GOODNESS: The tart and tangy taste of cherries and berries in Cherry Good Oatmeal is a tasty way to enjoy a nutritious breakfast.
You may have heard the buzz about exotic fruits from distant locales, but health and nutrition experts say to look no further than fruits grown on American soil for vitality and wellness benefits. Tart cherries, available in dried, frozen and juice form, are “America’s Superfruit,” a homegrown, colorful and tasty way to reap the health-promoting properties of antioxidants.
Science links cherries’ red color, provided by the fruit’s powerful antioxidants, called anthocyanins, to heart-health benefits related to reduced belly fat, inflammation and total cholesterol. With more than 80 million Americans living with some form of heart disease, the heart-healthy qualities of eating red fruit have more relevance than ever. Research also suggests the red compounds in cherries may help ease the pain of arthritis and gout.
Because cherries are such a versatile fruit that can be found in the U.S. year-round, it’s easy to enjoy them in a wide range of sweet and savory dishes.
To learn more about the health benefits of cherries, and for additional recipes, visit the Web site www.ChooseCherries.com.
Cherry Good Oatmeal
2½ cups low-fat milk, divided
¼ teaspoon salt
1 cup old-fashioned rolled oats
2/3 cup mixed dried berries and cherries (red tart
cherries, blueberries and strawberries)
1/8 teaspoon ground cinnamon
2 teaspoons packed brown sugar, divided
4 teaspoons chopped toasted pecans
or walnuts, divided
In a medium saucepan, bring 2 cups milk and salt to a boil. Stir in oats. Add dried fruit and cinnamon. Reduce heat and simmer, uncovered, for 5 minutes, stirring occasionally. Remove from heat.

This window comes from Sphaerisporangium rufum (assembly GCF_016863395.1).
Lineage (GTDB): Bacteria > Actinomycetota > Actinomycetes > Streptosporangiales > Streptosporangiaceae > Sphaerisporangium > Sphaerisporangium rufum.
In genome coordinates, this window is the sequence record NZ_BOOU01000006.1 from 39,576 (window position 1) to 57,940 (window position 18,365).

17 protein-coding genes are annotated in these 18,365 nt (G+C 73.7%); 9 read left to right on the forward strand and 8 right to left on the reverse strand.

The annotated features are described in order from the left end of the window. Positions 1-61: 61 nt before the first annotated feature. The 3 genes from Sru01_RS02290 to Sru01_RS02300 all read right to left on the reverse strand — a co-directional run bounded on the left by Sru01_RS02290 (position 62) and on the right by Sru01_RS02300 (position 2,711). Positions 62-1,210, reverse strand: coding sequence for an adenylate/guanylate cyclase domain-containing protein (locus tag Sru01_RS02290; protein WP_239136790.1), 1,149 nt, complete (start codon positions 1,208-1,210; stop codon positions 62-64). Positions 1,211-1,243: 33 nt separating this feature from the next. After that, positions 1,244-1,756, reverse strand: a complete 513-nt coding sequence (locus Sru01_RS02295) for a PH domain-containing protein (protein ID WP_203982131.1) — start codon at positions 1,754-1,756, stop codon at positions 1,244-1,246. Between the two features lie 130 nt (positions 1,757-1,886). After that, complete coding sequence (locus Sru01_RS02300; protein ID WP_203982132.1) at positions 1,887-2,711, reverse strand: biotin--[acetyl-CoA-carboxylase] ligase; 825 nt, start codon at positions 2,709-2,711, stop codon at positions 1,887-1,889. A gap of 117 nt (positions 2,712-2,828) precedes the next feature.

To serve, spoon oatmeal into 4 individual bowls. Pour 2 tablespoons milk over each serving. Sprinkle each with ½ teaspoon brown sugar and 1 teaspoon nuts. Yields 4 servings.
Editor’s note: To toast nuts, heat oven to 350°F. Spread nuts in a single layer in a pan and bake for 8 minutes, or until lightly toasted. Cool before chopping.
Power Cherry Trail Mix Cookies
1 cup yogurt butter
1 cup brown sugar
1/3 cup granulated sugar
1/3 cup honey
2 teaspoons vanilla
2 eggs, slightly beaten
1 cup wheat flour
¾ cup all-purpose flour
1½ teaspoons baking powder
1 teaspoon baking soda
1½ cups oats
¼ cup flax seed
½ cup dark chocolate chips
¾ cup toasted almonds
1½ cups dried tart cherries
In a small mixing bowl, cream yogurt butter with sugars. Drizzle in honey and vanilla; mix well. Add eggs. Set aside.
In a medium bowl, sift flours with baking powder and baking soda. Add egg mixture. Stir in oats, flax seed, chocolate chips, almonds and cherries.
Spray 2 12-cup muffin pans with nonstick cooking spray. Place one heaping tablespoon of batter into each muffin cup. Bake at 350°F. for 10 to 12 minutes, or until golden brown. Yields 2 dozen.
Super Fruit Cobbler
2 cups frozen pitted tart cherries, thawed
1 bag (12 oz.) frozen mixed berries, thawed
¾ cup brown sugar, divided
3 tablespoons cornstarch
½ teaspoon cinnamon
¼ teaspoon ground nutmeg
1 cup reduced-fat buttermilk baking mix
¼ cup reduced-fat sour cream
3 tablespoons low-fat milk
Heat oven to 375°F.
In a bowl, combine cherries, berries, ½ cup brown sugar, cornstarch, cinnamon and nutmeg; mix well. Spoon into an 8- or 9-inch baking dish; set aside.
In another bowl, combine baking mix, remaining brown sugar, sour cream and milk; mix well to form a stiff batter. Drop batter over cherry mixture, forming 6 mounds. Bake for 30 to 35 minutes, or until bubbly and cobbler topping is golden brown. Let stand for 20 minutes. Serve warm or at room temperature. Yields 6 servings.
Cherries’ Unique Nutrient Package
· Melatonin?– a potent antioxidant that is
known for helping improve the body’s
natural sleep patterns.
· Anthocyanins – plant pigments respon-
sible for the deep red color of cherries that
have been linked to a variety of health
benefits, including protection against heart
disease and some cancers.
· Other antioxidants – cherries contain at
least 17 antioxidants, including powerful
egallic acid, p-coumaric acid, kaempferol
· Essential nutrients – cherries are a good
source of vitamin A (beta carotene), and
they also contain fiber.
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